Suitable bearings are provided for the lower end of the spindle I6. In the form of the construction shown, two sets of ball bearings 93 are employed for this purpose. These bearings are slidably mounted on the reduced lower end of the spindle 16 whereby the spindle may be removed when necessary or desirable. The bearings are mounted in a sleeve 94 which is provided on its upper end with a rabbet 95 for receiving the lower end of the casing 11 to which it is rigidly secured as by being welded thereto.

The lower end of the sleeve is provided with a cap 96 having an axial opening for receiving an upwardly extending projection 91 of the hub 83. The projection 91 is adapted to engage the inner race of the lower roller bearing for holding the roller bearings in position against a shoulder 88 on the spindle I6, as clearly shown in Fig. 6 of the drawings. The cap 96 is secured to the lower end of the sleeve 94 by means ofthe tapped screws 99. The cap 96 is provided witha recess in which a liquid seal IN is mounted.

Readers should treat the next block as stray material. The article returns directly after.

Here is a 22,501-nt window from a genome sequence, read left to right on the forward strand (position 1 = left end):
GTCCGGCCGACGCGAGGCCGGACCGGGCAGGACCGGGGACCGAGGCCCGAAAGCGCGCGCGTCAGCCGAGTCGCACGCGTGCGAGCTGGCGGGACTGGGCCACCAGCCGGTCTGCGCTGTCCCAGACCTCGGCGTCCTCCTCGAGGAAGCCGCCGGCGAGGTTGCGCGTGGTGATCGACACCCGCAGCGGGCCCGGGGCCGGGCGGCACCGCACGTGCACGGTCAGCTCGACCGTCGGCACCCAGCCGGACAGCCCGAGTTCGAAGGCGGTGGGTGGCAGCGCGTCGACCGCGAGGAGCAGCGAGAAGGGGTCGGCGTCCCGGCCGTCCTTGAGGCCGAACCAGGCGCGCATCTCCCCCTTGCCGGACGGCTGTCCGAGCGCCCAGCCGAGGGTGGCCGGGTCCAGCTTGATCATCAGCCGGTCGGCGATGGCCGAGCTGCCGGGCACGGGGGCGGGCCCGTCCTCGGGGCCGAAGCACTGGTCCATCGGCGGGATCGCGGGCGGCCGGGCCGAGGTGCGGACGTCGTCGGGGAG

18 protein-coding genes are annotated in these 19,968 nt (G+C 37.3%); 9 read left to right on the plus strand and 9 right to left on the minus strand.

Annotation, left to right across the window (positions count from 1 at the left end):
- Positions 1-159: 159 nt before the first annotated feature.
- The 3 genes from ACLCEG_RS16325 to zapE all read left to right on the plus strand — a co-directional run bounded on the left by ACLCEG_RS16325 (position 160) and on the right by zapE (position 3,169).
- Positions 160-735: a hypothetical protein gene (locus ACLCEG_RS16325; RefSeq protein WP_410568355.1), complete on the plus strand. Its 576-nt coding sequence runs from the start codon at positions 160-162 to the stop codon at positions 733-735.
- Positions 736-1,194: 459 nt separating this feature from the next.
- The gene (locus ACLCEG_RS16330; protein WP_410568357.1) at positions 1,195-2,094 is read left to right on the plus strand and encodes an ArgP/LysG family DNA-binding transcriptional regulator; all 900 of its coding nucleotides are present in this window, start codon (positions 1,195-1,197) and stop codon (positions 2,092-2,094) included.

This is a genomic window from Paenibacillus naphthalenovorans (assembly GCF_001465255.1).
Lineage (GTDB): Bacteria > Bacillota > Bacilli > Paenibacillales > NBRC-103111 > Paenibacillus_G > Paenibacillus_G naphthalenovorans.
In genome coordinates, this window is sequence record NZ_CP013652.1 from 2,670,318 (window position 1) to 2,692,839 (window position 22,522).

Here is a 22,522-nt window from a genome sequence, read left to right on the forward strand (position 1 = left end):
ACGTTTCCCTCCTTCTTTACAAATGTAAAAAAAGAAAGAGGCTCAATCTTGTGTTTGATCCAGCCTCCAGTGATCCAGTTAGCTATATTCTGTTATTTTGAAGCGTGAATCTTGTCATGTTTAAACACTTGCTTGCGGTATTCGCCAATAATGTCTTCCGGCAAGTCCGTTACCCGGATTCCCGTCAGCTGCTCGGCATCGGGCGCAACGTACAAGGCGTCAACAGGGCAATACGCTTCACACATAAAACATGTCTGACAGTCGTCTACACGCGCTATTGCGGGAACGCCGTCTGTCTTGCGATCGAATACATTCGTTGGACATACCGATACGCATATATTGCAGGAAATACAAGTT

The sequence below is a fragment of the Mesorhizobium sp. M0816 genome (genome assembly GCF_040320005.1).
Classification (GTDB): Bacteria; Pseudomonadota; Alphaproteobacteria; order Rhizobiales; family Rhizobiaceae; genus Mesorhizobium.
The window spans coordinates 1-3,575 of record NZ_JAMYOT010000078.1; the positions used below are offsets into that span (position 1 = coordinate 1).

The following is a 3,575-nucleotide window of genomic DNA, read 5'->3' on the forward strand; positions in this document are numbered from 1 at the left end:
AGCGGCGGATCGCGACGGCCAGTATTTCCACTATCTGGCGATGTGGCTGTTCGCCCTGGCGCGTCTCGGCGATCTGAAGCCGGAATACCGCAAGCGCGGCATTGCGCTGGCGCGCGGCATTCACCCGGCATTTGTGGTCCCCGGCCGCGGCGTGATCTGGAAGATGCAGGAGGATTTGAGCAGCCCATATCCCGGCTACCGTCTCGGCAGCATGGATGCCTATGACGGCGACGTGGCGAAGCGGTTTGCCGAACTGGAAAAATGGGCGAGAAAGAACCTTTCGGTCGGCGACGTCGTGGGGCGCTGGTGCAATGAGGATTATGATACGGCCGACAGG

The spindle I6 is rotated at high speed and in order to prevent heating of the bearings, these hearings are water cooled. As shown, the sleeve 94 is provided with an annular recess I02 and water is adapted to be circulated around this recess. The water enters through a pipe I03 and is discharged through a pipe I04.

Means are provided also for lubricatingthe As shown, a passage I leading to a cavity I06 above the bearings is provided with bearings.

The casing 84 constitutes a brace for each having an axial bore I09 in communication with the recess 88 and the recess 92 in the hub 83 through the passages 90. The outer ends of the arms I08 are rigidly connected to an annular deflector member III which is concave on its outer surface, as clearly shown in Fig. 6. The arms I08 are so constructed that they constitute vanes of a fan for exhausting the drying medium from the dehydrator, as will presently appear. The arms are so constructed that the flow of the exhaust will be uniform from the inner to the outer ends of these arms. In order that this may be accomplished, the flat portion II2 of the inner end of the arm, Fig. 8, is turned at a greater angle to the horizontal than the flat portion II3 of the outer end of said arms, Fig. 9.